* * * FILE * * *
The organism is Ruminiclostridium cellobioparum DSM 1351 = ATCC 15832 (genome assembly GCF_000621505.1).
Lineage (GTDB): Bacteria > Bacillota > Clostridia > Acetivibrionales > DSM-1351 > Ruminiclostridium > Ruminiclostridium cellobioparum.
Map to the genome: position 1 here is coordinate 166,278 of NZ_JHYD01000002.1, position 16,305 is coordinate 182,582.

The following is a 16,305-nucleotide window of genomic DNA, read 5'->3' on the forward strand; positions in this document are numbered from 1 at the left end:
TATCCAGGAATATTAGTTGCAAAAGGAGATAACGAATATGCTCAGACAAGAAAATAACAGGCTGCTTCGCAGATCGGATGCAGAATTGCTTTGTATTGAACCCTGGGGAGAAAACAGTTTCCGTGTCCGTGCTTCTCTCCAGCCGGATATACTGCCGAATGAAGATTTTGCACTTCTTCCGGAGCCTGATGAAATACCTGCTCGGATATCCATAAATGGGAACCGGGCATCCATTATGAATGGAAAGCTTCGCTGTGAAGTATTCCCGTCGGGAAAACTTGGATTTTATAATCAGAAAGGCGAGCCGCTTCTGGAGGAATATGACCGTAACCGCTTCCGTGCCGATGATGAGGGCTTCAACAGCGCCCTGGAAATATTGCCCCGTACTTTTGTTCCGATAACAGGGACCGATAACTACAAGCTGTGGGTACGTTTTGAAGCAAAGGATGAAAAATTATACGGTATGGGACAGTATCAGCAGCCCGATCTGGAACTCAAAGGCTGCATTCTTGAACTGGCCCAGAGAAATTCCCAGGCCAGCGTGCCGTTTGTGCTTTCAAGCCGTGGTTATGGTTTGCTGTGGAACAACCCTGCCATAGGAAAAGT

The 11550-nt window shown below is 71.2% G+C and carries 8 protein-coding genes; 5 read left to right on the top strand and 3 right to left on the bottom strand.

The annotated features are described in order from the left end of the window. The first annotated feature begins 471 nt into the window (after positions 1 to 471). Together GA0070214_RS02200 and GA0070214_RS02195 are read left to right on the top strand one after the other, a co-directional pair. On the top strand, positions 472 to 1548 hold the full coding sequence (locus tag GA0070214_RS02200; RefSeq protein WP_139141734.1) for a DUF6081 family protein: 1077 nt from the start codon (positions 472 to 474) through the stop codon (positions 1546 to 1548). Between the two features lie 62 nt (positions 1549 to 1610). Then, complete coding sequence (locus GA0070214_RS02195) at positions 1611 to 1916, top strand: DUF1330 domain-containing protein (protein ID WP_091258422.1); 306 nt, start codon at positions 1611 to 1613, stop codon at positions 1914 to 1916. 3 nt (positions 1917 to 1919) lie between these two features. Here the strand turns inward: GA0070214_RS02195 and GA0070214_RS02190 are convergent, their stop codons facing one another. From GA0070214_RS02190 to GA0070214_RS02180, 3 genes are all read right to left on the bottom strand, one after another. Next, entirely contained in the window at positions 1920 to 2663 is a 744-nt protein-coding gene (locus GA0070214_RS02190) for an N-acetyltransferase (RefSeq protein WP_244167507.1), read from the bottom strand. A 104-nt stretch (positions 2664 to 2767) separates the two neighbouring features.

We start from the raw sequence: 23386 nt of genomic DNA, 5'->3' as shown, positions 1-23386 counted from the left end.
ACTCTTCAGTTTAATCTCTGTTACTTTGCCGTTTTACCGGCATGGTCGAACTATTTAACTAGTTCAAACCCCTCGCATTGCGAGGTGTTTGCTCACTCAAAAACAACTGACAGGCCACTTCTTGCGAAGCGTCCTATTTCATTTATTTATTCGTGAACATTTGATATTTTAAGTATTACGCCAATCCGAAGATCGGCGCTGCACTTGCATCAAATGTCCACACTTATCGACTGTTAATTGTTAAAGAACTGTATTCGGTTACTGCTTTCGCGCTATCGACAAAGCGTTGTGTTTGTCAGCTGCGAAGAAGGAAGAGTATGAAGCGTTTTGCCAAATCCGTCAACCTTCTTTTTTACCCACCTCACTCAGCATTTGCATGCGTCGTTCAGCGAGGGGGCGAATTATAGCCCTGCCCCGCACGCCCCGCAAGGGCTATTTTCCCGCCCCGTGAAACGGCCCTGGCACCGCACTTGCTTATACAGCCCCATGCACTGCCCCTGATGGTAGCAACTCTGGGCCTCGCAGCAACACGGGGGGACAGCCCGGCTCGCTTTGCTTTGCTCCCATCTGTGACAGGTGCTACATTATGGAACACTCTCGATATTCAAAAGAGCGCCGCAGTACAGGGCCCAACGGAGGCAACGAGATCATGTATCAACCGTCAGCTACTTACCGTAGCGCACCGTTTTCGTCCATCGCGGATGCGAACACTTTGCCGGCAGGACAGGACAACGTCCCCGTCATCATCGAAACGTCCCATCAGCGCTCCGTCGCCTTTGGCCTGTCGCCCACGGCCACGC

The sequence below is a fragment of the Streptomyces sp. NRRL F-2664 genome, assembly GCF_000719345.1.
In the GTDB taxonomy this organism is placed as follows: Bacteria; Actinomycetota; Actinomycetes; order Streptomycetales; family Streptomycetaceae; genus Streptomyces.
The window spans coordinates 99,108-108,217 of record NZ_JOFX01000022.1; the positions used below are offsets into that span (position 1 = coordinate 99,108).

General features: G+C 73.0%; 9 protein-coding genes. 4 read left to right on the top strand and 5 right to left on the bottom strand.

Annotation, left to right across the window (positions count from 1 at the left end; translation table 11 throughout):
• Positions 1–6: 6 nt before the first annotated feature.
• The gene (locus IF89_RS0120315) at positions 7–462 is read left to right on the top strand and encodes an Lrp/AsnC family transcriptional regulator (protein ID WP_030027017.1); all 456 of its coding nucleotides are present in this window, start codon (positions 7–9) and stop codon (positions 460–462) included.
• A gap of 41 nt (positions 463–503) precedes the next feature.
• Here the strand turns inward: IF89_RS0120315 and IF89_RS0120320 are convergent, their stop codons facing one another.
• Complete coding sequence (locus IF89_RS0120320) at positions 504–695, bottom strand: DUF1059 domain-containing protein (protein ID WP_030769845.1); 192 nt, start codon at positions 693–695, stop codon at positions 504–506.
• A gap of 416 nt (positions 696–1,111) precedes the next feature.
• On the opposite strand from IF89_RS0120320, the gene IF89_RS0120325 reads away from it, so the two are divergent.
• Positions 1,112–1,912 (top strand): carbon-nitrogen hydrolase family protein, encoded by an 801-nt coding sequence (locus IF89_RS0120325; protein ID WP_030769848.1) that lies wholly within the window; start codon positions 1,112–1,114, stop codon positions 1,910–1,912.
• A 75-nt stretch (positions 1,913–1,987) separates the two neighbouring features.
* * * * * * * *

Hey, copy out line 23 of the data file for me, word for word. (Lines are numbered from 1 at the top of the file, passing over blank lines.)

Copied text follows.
• A 75-nt stretch (positions 1,913–1,987) separates the two neighbouring features.